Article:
Adjustment: if you’re travelling on a budget, accept that your current level of health & fitness will have to take a hit in order to travel longer and experience more of this beautiful world. Another great way of adjusting is to understand that your body’s ability to gain or lose weight is dependent on the amount of calories you take in vs burn. Therefore, if you are eating a lot, try to increase your caloric output by staying somewhat physically active. If you know today is a pizza & gelato kind of day (as all days in Italy should be), then try to walk as much as your plans will allow you to instead of taking the metro or bus. On top of that, if you can PLAN to get some early morning exercise done before your day starts, you’re already in a caloric deficit, meaning you’ve burnt more calories than you’ve eaten. Don’t get me wrong, we walked A LOT, but we also ate THOUSANDS of calories worth of bread, cheese, and ice cream. Sometimes, you have to pick your battles.

4.Expectation: I can still eat clean when I’m in Europe.

Reality: Food is one of the biggest elements of European culture, and depending on what your priorities are, you shouldn’t deprive yourself of enjoying the part of the world you’re currently in. Take full advantage of this opportunity to experience as much as you can, and food is a huge part of that experience. On top of that, it’ll save you SO much money if you aren’t worried about your vegetable and protein intake every day.

Adjustment: There are some simple tricks to enjoying European food without going way overboard on a regular basis. If you feel like pizza, go for it! A great bonus of enjoying amazing food is the ability to share the experience with whomever you’re with. For example, rather than both ordering a pizza, split one amongst the two of you, and get something else such as a grilled vegetable plate (which is a must in Italy), salad, or even a protein between the two of you. By doing this, you’ve decreased your dinner size by several hundred calories, and added some healthy nutrients you would’ve otherwise gone without.

5.Expectation: I’ll have a lot of time to workout when I’m travelling.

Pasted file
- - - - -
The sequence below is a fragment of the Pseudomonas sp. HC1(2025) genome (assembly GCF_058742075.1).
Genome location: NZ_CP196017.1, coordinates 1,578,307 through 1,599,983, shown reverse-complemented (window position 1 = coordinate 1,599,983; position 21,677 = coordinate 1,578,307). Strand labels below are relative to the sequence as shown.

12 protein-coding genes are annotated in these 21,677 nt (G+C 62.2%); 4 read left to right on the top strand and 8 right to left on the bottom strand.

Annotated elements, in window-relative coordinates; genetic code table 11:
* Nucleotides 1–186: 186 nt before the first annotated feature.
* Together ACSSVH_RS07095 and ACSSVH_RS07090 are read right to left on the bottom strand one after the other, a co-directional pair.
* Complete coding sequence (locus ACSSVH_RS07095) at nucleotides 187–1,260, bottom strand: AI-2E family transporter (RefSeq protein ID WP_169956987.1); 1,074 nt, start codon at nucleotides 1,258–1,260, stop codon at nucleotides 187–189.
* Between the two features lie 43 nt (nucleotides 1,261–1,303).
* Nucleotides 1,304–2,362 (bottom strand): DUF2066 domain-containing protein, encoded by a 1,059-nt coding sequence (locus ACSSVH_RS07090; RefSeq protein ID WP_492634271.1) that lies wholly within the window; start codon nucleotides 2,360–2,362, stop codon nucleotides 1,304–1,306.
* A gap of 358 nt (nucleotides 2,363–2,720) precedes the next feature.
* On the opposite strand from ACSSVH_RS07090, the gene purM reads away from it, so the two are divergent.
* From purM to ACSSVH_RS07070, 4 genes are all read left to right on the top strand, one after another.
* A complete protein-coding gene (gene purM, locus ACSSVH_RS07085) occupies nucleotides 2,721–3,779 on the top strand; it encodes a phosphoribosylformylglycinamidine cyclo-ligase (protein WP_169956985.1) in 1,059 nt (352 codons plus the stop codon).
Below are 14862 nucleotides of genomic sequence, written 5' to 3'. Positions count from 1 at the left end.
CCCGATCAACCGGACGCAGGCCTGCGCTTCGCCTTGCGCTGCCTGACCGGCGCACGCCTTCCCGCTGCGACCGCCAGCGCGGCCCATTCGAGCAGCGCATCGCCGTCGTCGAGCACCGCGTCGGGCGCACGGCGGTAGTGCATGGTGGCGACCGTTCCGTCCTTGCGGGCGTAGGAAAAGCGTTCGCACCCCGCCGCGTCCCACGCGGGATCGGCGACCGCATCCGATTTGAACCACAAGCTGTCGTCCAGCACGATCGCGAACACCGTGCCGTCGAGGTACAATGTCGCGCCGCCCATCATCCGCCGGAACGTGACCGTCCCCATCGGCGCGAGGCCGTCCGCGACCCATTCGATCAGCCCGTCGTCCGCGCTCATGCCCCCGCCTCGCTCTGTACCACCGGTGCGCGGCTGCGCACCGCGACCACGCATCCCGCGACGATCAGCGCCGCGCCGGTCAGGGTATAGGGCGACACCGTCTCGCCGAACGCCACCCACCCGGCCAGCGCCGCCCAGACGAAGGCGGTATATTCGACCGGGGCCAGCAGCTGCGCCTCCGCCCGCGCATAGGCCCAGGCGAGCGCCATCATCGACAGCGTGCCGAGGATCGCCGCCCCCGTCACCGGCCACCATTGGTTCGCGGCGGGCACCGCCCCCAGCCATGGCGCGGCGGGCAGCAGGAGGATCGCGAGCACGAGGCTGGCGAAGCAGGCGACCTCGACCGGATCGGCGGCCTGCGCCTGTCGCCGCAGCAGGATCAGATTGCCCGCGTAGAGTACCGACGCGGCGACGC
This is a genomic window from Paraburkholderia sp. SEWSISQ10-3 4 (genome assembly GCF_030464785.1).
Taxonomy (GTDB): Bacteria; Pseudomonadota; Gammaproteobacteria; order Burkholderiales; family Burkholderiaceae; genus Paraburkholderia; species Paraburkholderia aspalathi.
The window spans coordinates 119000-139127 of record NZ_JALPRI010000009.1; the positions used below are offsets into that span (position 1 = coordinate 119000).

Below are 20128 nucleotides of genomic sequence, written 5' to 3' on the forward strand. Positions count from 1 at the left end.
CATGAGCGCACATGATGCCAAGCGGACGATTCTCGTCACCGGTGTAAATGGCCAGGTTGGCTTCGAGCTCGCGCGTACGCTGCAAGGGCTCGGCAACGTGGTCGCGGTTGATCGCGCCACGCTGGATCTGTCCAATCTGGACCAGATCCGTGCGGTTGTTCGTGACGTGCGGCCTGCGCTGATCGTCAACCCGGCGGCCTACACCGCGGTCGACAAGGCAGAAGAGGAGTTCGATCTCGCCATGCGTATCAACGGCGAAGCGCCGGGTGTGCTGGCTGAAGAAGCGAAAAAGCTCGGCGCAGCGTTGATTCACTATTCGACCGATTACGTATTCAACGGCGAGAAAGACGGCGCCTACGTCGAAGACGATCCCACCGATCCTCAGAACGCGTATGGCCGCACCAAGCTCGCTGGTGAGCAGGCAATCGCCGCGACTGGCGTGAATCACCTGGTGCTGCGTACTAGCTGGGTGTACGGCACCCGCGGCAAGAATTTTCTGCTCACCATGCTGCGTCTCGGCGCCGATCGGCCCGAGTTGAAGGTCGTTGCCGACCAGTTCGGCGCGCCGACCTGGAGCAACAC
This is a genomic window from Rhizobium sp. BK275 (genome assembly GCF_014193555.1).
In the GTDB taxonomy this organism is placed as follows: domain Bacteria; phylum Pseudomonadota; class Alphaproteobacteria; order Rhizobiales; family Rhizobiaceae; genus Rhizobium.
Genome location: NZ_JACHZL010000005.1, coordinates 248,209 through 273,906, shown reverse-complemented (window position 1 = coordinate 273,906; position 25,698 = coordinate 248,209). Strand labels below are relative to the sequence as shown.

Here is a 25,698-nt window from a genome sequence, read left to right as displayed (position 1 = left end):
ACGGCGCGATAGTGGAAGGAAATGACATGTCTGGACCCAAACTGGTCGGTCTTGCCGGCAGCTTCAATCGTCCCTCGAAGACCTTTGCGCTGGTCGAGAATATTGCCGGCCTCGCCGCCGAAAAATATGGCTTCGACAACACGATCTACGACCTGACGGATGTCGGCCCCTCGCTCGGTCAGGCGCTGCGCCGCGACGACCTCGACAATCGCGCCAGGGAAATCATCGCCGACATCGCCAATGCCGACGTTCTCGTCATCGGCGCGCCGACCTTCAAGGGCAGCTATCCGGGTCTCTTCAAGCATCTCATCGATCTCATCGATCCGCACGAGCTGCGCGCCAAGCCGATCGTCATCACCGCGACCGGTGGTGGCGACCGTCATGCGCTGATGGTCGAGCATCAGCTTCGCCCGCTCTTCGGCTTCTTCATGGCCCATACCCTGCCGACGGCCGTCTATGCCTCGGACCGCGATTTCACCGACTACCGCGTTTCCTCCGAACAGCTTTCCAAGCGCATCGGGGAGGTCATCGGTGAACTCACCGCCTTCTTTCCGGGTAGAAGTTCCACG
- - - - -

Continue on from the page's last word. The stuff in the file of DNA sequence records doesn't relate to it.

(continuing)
Reality: That’s not how you will want to spend your time. Although it may seem like you have all the time in the world, the reality is that Europe has so much to offer that when you’re trying to experience as much of it as possible, you’ll soon realize that you’re busier than expected. On top of that, the Mediterranean summer is no joke. Depending on where you are, it can be between 35 and 40 degrees Celsius by noon! You will not want to nor SHOULD you train outside in that kind of heat. That means that you’ll have to reserve either your early mornings or evenings for your workout time. Depending on what your plans are, or how much you like sleep, this may not be convenient for you.

Adjustment: As I mentioned earlier, this is where planning your workouts in advance is really helpful to being able to stick with them. If you know your itinerary for the next few days, take the time to decide if and when a workout can fit into your plans. For example, while travelling through the Algarve, we had multiple days that were spent beach hopping, sometimes spending a few hours on 2 or 3 different beaches every day. If I knew that was the kind of day we were having, I’d dedicate 45 minutes at one of those beaches to perform a workout. After 3 or 4 days of this in a row, your body already feels better, and you won’t feel as guilty when you can’t train for a few days when you’re exploring a city or journeying to a new exciting destination.

So there you have it, here are some of the biggest things we learned trying to balance health, fitness, and a budget while backpacking. Accepting some of these realities, and choosing to work with them rather than against them was crucial for us to get the best of both worlds, and fully appreciate the experiences we had.

We hope you enjoy this post, If you have any other questions or advice of your own, please leave a comment below 🙂

Lots of love,

Ben and Bianca